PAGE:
Example 2

[00137] This example demonstrates the relationship between emission intensity and total number of adenoviral vector particles in a medium.

[00138] A medium containing 3.84 x 109 unmodified serotype 5 adenovirus particles was subjected to six repeated 1:3 serial dilutions. At each dilution ofthe medium, three 100 μl samples ofthe diluted medium were obtained and subjected to excitation radiation at 235 nm and fluorescence detection using a Hewlett Packard 1100 Fluorescence Detector, as described in Example 1. The excitation radiation wavelength was set at 235 nm.

[00139] Emission radiation having an emission wavelength of 330 nm and the corresponding intensity ofthe emission wavelength for each ofthe samples was detected by a PMT contained in the fluorescence detector. Intensity was measured in relative light units

(RLUs). An emission spectrum corresponding to detected emission wavelengths and intensities was produced. The area under each peak in the emission spectrum was integrated by ChemStation 3D version 8.0 (Hewlett Packard). Integrated peak areas for each sample at each dilution were averaged except for results which varied more than 5% from the mean peak area at a given dilution which were not considered. The results of these experiments are presented in Table 2.

Table 2 —Adenovirus Particle Number and Fluorescence Intensity

[00140] These results were plotted on a graph of the number of adenovirus particles in the diluted medium versus the intensity of the fluorescence intensity. The plotted data formed a line. The linear nature of the relationship between viral vector particle number and fluorescent intensity was confirmed by linear regression analysis. The regression coefficient was determined to be 0.9998.

[00141] These results show that mediums containing viral vector particles which include an intrinsically fluorogenic portion exhibit fluorescence intensity in a linear relationship to the number of viral vector particles in the medium, and, thus, are subject to quantification by fluorescent detection. The results further demonstrate that this linear relationship extends across a wide range of total viral vector particle numbers (e.g., from about 5.27 x 106 particles to about 1.28 x 109 particles). Thus, the present invention provides a method of quantifying the number of viral vector particles in a medium by fluorescent detection.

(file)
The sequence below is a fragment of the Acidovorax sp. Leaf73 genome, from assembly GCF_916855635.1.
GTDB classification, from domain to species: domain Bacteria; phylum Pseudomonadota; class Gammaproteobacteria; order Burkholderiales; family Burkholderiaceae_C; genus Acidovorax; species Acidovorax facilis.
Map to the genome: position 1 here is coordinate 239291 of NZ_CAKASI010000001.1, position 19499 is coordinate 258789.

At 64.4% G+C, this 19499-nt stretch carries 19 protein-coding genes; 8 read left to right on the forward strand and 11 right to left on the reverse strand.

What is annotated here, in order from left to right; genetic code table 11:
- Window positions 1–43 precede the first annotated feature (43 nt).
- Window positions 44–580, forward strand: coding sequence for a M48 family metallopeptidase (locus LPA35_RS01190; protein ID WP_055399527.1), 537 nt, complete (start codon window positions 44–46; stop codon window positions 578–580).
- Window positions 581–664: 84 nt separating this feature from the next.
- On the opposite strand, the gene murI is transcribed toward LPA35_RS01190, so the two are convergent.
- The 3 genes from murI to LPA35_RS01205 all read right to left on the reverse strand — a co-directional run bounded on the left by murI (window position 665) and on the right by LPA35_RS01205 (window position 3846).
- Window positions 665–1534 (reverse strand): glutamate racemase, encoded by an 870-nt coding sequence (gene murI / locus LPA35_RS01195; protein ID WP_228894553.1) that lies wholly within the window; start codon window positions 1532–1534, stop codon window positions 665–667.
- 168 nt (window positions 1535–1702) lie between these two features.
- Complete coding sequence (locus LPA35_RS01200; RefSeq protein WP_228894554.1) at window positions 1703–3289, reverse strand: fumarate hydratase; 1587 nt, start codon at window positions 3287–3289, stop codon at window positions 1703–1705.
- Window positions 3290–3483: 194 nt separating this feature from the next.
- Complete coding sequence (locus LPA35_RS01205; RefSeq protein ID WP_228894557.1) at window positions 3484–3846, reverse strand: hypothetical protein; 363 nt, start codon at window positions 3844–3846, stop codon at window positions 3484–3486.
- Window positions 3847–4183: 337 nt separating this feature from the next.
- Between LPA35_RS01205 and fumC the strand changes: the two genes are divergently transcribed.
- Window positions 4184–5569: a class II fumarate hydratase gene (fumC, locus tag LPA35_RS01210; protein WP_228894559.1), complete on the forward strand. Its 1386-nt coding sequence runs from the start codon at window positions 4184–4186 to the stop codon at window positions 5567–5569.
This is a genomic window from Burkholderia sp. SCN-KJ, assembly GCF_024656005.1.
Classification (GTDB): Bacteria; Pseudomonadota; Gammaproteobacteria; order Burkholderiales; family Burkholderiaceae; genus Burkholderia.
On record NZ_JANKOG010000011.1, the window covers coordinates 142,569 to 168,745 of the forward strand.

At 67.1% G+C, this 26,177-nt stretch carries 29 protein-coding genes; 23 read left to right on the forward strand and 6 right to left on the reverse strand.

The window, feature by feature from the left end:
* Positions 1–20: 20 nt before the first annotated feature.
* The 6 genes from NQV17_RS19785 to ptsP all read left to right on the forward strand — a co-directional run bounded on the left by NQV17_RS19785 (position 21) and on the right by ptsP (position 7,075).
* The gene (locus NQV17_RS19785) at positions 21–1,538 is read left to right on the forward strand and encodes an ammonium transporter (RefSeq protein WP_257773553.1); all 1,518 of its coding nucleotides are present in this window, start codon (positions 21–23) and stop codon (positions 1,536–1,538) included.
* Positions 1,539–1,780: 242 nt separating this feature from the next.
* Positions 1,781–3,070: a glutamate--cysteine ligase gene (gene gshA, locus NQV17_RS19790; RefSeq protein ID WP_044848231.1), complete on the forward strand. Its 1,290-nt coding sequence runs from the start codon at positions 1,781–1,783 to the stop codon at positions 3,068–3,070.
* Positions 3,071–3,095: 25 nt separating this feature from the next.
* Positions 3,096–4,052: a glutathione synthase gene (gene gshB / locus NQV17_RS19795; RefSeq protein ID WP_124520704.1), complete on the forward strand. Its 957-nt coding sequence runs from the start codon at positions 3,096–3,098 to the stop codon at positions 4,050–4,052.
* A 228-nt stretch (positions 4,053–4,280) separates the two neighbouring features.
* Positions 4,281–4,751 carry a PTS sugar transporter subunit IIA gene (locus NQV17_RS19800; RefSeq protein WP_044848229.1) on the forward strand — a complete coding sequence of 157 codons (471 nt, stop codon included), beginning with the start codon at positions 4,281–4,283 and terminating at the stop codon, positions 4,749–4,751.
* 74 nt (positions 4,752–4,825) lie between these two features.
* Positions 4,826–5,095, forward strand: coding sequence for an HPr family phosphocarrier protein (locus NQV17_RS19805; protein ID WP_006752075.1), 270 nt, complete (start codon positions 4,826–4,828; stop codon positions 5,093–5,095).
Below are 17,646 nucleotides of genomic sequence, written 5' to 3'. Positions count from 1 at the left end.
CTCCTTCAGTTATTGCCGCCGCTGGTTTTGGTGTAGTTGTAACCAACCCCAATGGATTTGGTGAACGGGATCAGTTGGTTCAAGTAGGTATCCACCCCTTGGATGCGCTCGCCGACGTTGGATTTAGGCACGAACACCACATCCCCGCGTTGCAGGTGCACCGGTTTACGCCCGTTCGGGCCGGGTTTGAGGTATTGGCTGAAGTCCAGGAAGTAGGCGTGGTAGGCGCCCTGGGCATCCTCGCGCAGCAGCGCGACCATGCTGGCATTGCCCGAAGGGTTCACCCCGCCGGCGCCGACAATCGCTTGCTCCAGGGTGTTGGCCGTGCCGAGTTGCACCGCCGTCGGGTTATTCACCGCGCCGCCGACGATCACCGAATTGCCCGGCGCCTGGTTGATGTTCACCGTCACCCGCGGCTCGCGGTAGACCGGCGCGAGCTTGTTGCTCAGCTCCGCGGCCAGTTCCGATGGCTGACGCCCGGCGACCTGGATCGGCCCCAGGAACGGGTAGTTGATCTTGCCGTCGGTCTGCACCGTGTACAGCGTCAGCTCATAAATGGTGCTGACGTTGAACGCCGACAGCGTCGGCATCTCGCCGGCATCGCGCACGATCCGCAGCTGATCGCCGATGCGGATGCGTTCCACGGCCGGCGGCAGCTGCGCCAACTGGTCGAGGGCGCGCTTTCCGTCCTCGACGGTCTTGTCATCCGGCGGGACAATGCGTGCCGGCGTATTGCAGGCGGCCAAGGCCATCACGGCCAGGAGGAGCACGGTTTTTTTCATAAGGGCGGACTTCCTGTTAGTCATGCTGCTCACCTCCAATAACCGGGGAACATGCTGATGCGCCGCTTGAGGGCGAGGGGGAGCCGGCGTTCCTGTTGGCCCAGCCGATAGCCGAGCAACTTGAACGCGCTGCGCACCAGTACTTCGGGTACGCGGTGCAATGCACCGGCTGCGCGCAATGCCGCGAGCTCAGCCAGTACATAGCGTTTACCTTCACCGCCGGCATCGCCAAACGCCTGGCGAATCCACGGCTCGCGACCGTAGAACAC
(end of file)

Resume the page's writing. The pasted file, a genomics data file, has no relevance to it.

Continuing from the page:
Example 3

[00142] This example demonstrates numerous aspects of the present inventive method including the increased sensitivity of the inventive method over presently used UV spectrophotometry-based techniques, as well as the relative quantification of intact adenovirus particles and the relative quantification of defective and empty adenovirus particles by fluorescence detection in various mediums. [00143] Cells infected with unmodified serotype 5 adenovirus were harvested to obtain a crude cell lysate using standard techniques. A sample of the crude cell lysate was obtained.

[00144] Two additional samples were prepared as follows: Two aliquots of the remaining cell lysate were obtained and subjected to purification by contact with an anion exchange high performance liquid chromatography column (AE-HPLC) as described in International Patent Application WO 99/54441, or by separation on a cesium chloride density gradient repeated three times (i.e., triple, or 3x, CsCl density gradient purification). Volumes equal to the crude lysate sample were obtained for both purified samples. [00145] Yet two more samples were prepared as follows: Another aliquot ofthe cell lysate was subjected to AE-HPLC purification followed by one time (i.e., lx) CsCl density gradient purification. After lx CsCl density gradient purification, two distinct bands on the AE-HPLC column eluant (an upper and lower band), corresponding to the purified AE- HPLC eluant were observable. Samples extracted from each band, in a volume equal to the aforementioned samples, were obtained to provide an upper band sample and a lower band sample. Mass specfrometry analysis determined that the upper band sample contained higher quantities of incompletely processed (i.e., empty and defective) adenovirus particles than the lower band sample, and even more defective and empty particles than the crude cell lysate.